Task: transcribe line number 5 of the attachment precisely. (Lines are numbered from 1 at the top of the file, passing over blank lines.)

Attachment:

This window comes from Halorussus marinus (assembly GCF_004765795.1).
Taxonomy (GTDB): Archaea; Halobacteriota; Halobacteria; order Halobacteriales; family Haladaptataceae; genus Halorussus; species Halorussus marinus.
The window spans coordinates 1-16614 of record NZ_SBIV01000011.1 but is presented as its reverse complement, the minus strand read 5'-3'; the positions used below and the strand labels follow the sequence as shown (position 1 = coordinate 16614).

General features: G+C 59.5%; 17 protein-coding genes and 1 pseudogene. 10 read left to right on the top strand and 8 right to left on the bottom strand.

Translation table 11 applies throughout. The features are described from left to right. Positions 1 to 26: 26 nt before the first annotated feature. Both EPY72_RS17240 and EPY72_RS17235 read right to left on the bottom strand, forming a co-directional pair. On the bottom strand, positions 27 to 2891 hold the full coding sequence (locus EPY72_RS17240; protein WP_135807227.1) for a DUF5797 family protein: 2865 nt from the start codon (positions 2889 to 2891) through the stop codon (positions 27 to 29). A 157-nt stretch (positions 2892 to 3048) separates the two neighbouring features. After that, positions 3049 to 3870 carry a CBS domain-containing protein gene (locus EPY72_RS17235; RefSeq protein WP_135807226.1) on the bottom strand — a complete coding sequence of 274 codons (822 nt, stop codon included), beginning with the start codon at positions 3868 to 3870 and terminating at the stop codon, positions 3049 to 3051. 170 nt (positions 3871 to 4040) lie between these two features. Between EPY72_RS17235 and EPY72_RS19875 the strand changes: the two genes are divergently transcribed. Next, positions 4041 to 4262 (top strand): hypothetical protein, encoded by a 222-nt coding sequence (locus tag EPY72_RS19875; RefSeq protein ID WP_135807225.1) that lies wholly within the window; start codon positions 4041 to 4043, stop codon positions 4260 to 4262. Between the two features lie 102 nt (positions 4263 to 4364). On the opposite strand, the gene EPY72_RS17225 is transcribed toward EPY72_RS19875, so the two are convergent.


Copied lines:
Translation table 11 applies throughout. The features are described from left to right. Positions 1 to 26: 26 nt before the first annotated feature. Both EPY72_RS17240 and EPY72_RS17235 read right to left on the bottom strand, forming a co-directional pair. On the bottom strand, positions 27 to 2891 hold the full coding sequence (locus EPY72_RS17240; protein WP_135807227.1) for a DUF5797 family protein: 2865 nt from the start codon (positions 2889 to 2891) through the stop codon (positions 27 to 29). A 157-nt stretch (positions 2892 to 3048) separates the two neighbouring features. After that, positions 3049 to 3870 carry a CBS domain-containing protein gene (locus EPY72_RS17235; RefSeq protein WP_135807226.1) on the bottom strand — a complete coding sequence of 274 codons (822 nt, stop codon included), beginning with the start codon at positions 3868 to 3870 and terminating at the stop codon, positions 3049 to 3051. 170 nt (positions 3871 to 4040) lie between these two features. Between EPY72_RS17235 and EPY72_RS19875 the strand changes: the two genes are divergently transcribed. Next, positions 4041 to 4262 (top strand): hypothetical protein, encoded by a 222-nt coding sequence (locus tag EPY72_RS19875; RefSeq protein ID WP_135807225.1) that lies wholly within the window; start codon positions 4041 to 4043, stop codon positions 4260 to 4262. Between the two features lie 102 nt (positions 4263 to 4364). On the opposite strand, the gene EPY72_RS17225 is transcribed toward EPY72_RS19875, so the two are convergent.